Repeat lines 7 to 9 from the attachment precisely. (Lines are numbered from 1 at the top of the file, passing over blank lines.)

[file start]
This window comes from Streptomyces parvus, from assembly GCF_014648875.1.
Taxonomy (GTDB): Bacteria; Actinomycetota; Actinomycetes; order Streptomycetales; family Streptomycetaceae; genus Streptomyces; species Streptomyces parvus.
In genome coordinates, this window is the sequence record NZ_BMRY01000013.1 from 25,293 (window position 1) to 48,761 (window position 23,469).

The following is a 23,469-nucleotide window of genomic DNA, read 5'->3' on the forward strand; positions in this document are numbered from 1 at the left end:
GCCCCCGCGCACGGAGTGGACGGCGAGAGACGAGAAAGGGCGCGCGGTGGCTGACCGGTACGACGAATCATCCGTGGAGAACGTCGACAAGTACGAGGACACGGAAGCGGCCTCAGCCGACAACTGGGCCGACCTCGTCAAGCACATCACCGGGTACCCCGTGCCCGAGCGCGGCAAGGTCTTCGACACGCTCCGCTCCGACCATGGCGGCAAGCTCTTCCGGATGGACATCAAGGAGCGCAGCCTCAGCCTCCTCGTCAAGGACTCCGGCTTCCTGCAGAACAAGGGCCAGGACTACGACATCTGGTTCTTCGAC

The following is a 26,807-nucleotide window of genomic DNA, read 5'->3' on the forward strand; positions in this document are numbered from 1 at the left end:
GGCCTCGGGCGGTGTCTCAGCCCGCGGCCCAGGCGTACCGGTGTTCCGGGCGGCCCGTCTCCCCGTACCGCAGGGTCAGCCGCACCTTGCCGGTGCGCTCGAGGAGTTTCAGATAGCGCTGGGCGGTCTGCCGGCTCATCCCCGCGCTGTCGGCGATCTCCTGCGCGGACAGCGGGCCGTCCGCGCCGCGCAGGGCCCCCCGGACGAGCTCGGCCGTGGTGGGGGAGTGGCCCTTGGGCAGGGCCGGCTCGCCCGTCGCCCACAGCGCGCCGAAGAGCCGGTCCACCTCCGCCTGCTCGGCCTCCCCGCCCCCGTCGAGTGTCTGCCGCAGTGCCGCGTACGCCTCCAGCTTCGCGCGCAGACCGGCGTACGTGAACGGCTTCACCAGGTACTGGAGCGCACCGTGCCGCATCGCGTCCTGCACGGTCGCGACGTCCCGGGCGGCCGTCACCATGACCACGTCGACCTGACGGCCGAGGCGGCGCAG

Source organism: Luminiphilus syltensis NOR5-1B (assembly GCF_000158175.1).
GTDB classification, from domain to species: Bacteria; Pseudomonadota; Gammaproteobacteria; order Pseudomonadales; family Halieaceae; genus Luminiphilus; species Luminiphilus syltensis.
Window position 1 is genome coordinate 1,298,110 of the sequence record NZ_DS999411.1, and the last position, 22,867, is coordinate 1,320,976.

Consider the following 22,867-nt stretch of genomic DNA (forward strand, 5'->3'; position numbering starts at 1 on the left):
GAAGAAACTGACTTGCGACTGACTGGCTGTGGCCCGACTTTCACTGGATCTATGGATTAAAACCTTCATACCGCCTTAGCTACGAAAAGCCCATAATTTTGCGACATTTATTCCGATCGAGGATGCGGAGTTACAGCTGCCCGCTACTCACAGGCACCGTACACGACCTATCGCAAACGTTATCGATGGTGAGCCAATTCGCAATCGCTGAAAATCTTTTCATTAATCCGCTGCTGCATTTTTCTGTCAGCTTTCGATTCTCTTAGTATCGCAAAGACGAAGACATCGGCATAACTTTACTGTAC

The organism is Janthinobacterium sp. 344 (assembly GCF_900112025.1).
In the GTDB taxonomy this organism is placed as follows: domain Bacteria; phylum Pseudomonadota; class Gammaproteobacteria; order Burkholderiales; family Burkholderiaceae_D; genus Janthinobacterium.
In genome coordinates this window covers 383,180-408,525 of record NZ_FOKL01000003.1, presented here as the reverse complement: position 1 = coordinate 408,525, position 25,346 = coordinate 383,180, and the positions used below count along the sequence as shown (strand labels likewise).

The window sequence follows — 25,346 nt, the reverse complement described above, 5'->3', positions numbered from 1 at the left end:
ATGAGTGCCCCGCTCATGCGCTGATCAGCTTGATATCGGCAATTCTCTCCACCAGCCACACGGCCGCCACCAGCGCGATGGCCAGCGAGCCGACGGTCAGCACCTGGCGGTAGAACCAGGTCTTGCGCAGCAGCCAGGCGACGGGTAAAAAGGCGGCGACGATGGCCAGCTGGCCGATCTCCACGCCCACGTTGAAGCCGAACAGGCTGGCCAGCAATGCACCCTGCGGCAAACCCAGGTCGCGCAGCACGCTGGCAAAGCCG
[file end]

GGCCTCGGGCGGTGTCTCAGCCCGCGGCCCAGGCGTACCGGTGTTCCGGGCGGCCCGTCTCCCCGTACCGCAGGGTCAGCCGCACCTTGCCGGTGCGCTCGAGGAGTTTCAGATAGCGCTGGGCGGTCTGCCGGCTCATCCCCGCGCTGTCGGCGATCTCCTGCGCGGACAGCGGGCCGTCCGCGCCGCGCAGGGCCCCCCGGACGAGCTCGGCCGTGGTGGGGGAGTGGCCCTTGGGCAGGGCCGGCTCGCCCGTCGCCCACAGCGCGCCGAAGAGCCGGTCCACCTCCGCCTGCTCGGCCTCCCCGCCCCCGTCGAGTGTCTGCCGCAGTGCCGCGTACGCCTCCAGCTTCGCGCGCAGACCGGCGTACGTGAACGGCTTCACCAGGTACTGGAGCGCACCGTGCCGCATCGCGTCCTGCACGGTCGCGACGTCCCGGGCGGCCGTCACCATGACCACGTCGACCTGACGGCCGAGGCGGCGCAG

Source organism: Luminiphilus syltensis NOR5-1B (assembly GCF_000158175.1).
GTDB classification, from domain to species: Bacteria; Pseudomonadota; Gammaproteobacteria; order Pseudomonadales; family Halieaceae; genus Luminiphilus; species Luminiphilus syltensis.